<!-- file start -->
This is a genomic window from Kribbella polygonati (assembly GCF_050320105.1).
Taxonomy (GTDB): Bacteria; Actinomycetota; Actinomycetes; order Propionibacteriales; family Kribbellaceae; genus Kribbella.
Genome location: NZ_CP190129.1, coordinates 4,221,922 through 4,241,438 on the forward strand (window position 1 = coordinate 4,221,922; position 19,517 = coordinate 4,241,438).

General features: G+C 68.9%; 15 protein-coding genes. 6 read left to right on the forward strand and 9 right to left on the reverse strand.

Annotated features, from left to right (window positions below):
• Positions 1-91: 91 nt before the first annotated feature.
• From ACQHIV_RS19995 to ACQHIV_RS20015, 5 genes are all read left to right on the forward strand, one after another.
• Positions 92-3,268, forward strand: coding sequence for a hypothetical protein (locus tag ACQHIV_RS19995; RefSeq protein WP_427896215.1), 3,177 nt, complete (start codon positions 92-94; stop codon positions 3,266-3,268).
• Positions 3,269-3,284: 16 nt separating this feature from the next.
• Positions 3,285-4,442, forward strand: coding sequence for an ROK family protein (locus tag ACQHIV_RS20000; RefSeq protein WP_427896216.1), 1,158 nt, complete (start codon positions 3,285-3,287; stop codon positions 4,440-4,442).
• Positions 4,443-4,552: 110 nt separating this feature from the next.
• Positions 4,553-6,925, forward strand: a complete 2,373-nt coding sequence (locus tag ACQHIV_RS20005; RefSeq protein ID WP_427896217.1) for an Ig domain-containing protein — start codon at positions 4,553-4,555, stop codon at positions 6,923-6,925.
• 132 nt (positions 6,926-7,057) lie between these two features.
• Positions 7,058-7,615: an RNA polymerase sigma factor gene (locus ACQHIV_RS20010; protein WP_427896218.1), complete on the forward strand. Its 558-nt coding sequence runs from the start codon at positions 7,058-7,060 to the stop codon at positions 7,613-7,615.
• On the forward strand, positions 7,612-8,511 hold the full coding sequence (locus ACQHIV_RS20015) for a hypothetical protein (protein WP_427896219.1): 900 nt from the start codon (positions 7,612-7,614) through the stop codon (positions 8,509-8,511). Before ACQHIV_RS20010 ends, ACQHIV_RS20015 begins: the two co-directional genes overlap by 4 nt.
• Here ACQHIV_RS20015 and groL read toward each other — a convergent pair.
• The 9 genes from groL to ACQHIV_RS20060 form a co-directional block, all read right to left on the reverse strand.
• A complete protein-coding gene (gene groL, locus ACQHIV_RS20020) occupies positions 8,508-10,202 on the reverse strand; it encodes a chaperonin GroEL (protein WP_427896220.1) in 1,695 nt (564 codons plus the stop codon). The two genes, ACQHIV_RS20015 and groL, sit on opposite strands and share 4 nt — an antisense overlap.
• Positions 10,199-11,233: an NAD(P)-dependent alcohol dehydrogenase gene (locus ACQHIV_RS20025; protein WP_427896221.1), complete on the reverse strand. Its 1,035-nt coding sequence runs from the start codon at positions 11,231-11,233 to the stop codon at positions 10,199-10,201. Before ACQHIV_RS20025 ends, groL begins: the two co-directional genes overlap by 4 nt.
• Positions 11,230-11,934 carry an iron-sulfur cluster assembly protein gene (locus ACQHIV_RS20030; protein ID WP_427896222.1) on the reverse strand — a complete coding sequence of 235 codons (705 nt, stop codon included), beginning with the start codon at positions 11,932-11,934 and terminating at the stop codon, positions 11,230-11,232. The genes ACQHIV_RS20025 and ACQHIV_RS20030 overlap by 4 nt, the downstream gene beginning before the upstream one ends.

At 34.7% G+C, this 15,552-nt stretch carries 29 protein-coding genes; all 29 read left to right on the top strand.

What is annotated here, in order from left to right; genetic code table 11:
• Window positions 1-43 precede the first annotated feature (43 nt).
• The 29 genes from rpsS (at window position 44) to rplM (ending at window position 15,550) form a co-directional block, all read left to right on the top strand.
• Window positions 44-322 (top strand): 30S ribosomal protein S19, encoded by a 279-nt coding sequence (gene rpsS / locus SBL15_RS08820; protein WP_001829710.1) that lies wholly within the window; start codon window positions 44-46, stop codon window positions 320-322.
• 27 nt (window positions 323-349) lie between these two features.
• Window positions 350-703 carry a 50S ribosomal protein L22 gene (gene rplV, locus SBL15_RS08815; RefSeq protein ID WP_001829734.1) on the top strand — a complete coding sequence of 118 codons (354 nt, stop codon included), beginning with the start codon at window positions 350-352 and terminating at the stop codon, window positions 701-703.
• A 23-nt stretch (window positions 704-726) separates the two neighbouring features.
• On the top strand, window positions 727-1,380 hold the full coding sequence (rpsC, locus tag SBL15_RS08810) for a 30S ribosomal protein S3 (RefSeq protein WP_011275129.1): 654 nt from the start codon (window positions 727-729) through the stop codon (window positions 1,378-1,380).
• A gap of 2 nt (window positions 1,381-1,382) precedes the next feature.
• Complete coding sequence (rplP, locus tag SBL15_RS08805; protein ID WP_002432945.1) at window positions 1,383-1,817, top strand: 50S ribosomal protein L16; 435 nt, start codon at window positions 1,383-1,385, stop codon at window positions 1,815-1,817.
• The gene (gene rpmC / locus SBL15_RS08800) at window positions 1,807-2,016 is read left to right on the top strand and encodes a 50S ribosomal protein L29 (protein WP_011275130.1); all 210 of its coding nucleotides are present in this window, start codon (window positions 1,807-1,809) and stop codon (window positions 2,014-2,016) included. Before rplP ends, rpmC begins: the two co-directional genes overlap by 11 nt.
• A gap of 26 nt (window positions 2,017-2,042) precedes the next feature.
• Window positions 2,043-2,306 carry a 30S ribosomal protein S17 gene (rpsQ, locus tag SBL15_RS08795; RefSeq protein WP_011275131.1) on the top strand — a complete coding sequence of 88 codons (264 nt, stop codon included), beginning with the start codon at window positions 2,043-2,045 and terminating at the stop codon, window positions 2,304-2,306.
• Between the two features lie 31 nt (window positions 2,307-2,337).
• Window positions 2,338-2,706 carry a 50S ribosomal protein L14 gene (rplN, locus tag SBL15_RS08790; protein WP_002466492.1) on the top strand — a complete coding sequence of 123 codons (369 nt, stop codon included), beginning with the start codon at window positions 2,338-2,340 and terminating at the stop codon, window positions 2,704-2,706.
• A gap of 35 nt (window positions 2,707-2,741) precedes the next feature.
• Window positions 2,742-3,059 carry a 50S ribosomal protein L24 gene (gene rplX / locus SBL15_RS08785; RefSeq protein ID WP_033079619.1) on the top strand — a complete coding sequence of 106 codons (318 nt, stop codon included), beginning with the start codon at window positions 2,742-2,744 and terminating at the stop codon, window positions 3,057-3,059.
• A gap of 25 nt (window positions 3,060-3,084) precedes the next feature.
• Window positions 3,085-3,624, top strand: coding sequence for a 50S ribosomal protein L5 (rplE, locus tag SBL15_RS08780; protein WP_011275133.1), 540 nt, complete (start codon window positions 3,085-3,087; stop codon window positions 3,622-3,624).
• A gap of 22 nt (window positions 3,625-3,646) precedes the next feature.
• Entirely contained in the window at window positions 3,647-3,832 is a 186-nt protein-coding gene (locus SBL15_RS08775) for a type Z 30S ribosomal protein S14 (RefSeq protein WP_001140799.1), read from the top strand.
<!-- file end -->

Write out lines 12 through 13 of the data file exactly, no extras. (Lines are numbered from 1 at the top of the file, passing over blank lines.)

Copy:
• Positions 4,553-6,925, forward strand: a complete 2,373-nt coding sequence (locus tag ACQHIV_RS20005; RefSeq protein ID WP_427896217.1) for an Ig domain-containing protein — start codon at positions 4,553-4,555, stop codon at positions 6,923-6,925.
• 132 nt (positions 6,926-7,057) lie between these two features.